By Jacqueline Poni A.
At first, there were tears of joy and excitement at receiving the student visa that I had been waiting for, then I could not stop thinking about the trip and wondering how I would find my way in one of the world’s biggest cities. I had been to Johannesburg before and navigating my way around the city felt like working around the Lattice and Dirty Dozen puzzle – would I survive in London? Fortunately, my scholarship coordinator informed me that that travel arrangement had been made, and that calmed my anxiety. On arriving at Gatwick, I was driven to Oxford where I spent my first two days before travelling to London on a train. I remember that day vividly; how the weather changed in a blink of a second from hot to very cold and the colleague who picked me up from the airport saying, “Welcome to the UK! This is our daily weather so be ready for all kinds of changes.”
After two days in Oxford, I was ready to travel to London – my very first train ride and it was amazing! I arrived at Marylebone Station where another colleague was waiting to take me to ISH. I was slightly surprised that London was not just the concrete jungle of glass buildings as I had anticipated but there was some beautiful architecture, One Park Crescent being one of them. After checking in, I went up to my room, the place I would call home for the next 12 months. ISH was more than a family I needed; it was amazing that with the population of students at the house, some of the staff already knew us by name and personally, that gave me a sense of belonging. The different weekly House activities brought the residents together as a family and helped relieve the academic pressures which kept me strong and kept me going.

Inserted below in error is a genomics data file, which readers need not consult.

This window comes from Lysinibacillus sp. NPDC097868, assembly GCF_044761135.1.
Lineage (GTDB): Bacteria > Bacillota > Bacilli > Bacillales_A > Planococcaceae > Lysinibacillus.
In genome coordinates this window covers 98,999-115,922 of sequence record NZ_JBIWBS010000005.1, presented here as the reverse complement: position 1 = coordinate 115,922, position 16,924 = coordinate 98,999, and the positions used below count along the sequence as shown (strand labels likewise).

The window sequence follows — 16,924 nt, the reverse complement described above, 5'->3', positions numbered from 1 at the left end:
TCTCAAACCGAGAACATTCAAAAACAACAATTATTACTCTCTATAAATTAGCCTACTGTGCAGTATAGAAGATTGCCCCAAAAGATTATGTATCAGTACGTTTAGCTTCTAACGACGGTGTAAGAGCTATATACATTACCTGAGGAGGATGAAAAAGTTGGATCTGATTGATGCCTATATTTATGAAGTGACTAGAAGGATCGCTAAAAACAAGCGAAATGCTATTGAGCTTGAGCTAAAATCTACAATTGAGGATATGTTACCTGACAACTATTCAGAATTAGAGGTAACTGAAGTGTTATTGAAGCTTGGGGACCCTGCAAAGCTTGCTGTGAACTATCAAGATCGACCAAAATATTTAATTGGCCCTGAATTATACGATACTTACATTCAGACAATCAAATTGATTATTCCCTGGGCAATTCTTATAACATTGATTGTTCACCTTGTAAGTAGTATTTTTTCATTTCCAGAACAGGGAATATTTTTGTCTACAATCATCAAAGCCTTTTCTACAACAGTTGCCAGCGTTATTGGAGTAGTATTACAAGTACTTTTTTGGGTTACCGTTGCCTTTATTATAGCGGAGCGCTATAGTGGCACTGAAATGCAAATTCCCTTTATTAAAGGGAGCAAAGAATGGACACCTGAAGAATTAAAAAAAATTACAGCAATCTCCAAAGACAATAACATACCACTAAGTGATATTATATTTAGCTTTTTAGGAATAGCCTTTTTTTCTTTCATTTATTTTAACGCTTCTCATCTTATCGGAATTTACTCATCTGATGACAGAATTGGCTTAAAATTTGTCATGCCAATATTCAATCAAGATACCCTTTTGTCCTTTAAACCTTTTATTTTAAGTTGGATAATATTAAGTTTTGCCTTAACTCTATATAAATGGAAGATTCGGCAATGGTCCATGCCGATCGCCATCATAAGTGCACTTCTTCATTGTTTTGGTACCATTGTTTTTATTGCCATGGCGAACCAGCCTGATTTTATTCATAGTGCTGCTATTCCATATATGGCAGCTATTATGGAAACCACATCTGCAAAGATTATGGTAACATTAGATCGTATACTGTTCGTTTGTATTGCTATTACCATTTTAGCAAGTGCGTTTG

The next part was finding my way around the University of Westminster – exploring the different facilities, common spaces and adjusting to a new learning environment. I had unfortunately missed my orientation so it took me a while to figure out where my classes were, but the friends I had made in the first week at ISH helped me settle in. The class was small but the students were from all around the world and it was learning from their experiences that I managed to find myself and cope with the big city. Adjusting to the education system took me more time and I remember having to take extra classes on academic writing because plagiarism and referencing were my major hurdles.
Outside the ISH and the university, I had had to learn how to use the London transportation system and adjust my taste-buds. Thanks to apps like CityMapper, I never got lost and I soon found soul-food in some markets that offered a variety of foods from Africa.
All in all, my experience in London was great and I have learned to respect diversity and the differences in the different cultures. Academically, the intense curriculum taught me to be resilient, independent, self-reliant and respect deadlines. My research skills have tremendously improved with more skills in Bioinformatics, a field where biology meets IT and maths. The experience of having to run experiments in a virtual laboratory was so overwhelming and greatly improved my innovative and conceptual thinking.
And of course, I learnt that there no prescription for tea time; anytime is tea time.